Smaller rugs perfect for a door mat, bath rug, small play rug, or even a changing surface start at $50, and there are runners and a medium sized rug available too.
Because these are cotton, you’ll probably want to get a non-toxic rug pad to keep the rug in place.
For the area rugs, you’ll have to pre-order and wait 4-6 weeks for the rug to be made by hand. Personally, I love that this means these rugs aren’t just sitting around in a warehouse getting moldy and dusty.
And because these rugs are made with GOTS organic cotton milled specifically for the company with manufacturing taking place in the US, there are no fumigants, azo dyes, formaldehyde, flame retardants, or other nasty chemicals of concern.
Earth Weave rugs are another great option for non-toxic rugs, including area rugs. They are organically dyed and are made in the US with wool and cotton, natural latex, jute, and hemp.
Prices start at around $350 for 4’ x 6’ rugs and include standard rug sizes and a custom option.
The company offers various pile weights, colors, and patterns.
The Earth Weave Catskill Collection of non-toxic, super-soft rugs are made with organically dyed wool in six light and dark earth tones. These rugs are made without toxic dyes, moth repellents, stain repellents, synthetic adhesives, formaldehyde, or other hazardous chemicals.
The wool itself comes from free-range sheep in the UK, and the primary backing is made using hemp and cotton, bound to the wool pile with rubber. The secondary backing is made of jute. These backings help stop the rug from slipping, making them a great choice for high traffic areas. The company also makes a natural rubber pad for their rugs.
The Catskill rug collection is higher quality than a lot of natural fiber rugs and is thicker than the other wool rugs in the Earth Weave range. That means they’ll probably last much longer and be easier to maintain. And because they have a higher pile (65 oz), they’re great sound absorbers and can help insulate a space.
The McKinley collection comprises mid-weight wool rugs (44 oz) that are tufted, textured loop pile, and zero-VOC. They have the same cotton, latex, and jute backing as the Catskill collection.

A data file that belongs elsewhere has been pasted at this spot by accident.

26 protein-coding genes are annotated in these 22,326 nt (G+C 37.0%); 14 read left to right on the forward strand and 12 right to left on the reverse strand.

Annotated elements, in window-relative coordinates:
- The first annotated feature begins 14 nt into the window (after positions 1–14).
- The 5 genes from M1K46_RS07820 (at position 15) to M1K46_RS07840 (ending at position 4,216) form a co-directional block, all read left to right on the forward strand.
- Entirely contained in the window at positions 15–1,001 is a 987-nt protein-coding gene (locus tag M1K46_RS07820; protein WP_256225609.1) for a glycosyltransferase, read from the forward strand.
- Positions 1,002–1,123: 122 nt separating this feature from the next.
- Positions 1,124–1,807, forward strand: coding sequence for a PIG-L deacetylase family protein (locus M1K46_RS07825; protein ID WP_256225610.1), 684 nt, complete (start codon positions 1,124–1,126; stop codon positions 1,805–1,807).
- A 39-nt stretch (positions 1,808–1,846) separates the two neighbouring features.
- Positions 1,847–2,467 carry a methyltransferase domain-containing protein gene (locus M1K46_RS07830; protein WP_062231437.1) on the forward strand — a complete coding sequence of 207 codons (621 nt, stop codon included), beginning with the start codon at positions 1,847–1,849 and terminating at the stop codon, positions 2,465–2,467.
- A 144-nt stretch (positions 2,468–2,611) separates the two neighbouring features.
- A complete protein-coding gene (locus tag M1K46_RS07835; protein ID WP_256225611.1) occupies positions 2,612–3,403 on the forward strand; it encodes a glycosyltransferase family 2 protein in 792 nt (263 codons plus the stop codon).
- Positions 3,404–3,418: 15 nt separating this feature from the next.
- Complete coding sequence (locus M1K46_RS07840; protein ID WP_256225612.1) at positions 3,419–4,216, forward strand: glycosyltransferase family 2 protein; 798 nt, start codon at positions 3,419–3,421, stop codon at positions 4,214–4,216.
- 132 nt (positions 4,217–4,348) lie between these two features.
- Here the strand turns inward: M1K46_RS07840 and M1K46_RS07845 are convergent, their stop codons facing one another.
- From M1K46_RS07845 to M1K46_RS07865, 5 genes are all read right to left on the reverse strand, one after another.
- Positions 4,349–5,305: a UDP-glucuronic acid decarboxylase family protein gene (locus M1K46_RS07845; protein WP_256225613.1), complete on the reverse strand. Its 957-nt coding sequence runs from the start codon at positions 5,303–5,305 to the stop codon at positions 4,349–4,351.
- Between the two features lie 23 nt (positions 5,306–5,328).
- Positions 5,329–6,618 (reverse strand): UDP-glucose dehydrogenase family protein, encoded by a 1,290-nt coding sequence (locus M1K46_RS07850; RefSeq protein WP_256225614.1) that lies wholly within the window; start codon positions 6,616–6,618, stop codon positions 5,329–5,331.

The Pyrenees collection has a slightly lower weight (38 oz) but is still mid-weight and suitable for cushioning in a nursery or elsewhere in the home.
The Dolomite collection is the lowest weight available from Earth Weave at 30 oz. These rugs are better suited to lower traffic areas and are still durable and cushioned but less so than the other collections.
Earth Weave rugs are LEED qualified, including for EQ 4.3: Low-emitting materials.
Area rugs are custom-made and not returnable but do have a 5-year warranty.
Nature’s Carpet Dark Green Collection
In addition to making carpets, Nature’s Carpet makes rugs! There is only one rug in their collection that I recommend, though.
Very similar to Earth Weave, these rugs are made from undyed wool with jute backing attached using natural rubber adhesive. These rugs are free from hazardous chemicals, including no synthetic dyes, pesticides, moth repellents, stain repellents, or toxic glues.
Nature’s Carpet Dark Green collection is made in Australia entirely from 100% British Wool and is cleaned in a dedicated cleansed scour without any moth-proofing chemicals.
The wool is spun in a dedicated plant, meaning it isn’t at risk of contamination from other materials and chemical processes. These rugs are not dyed, with the patterns created instead from the natural fleece color variations.
Make sure to get a rug from the Dark Green collection only. The Medium and Light Green collections are made with some synthetic materials and have insecticides applied.
Coyuchi makes organic, GOTS certified bath rugs that are handwoven in India and available in various styles and colors. These machine-washable rugs are smaller so they are best for bathrooms, entryways, by the kitchen sink, etc.
A few of the rugs available at Coyuchi are Mosaic Canyon and Pebbled Chenille Bath Rug and Runner. Several of their rugs are thicker and have a nice absorbent pile. They are machine washable and can be dried low with wool dryer balls.
Coyuchi sources products and materials from European manufacturers who adhere to the REACH regulations. The company also follows the Restricted Substances List (RSL) of the American Apparel & Footwear Association (AAFA). Most of their products are GOTS certified.
The Next Best Organic and Non-Toxic Rugs
These brands are better than most but don’t have all the qualities of the best recommended above.
Hook and Loom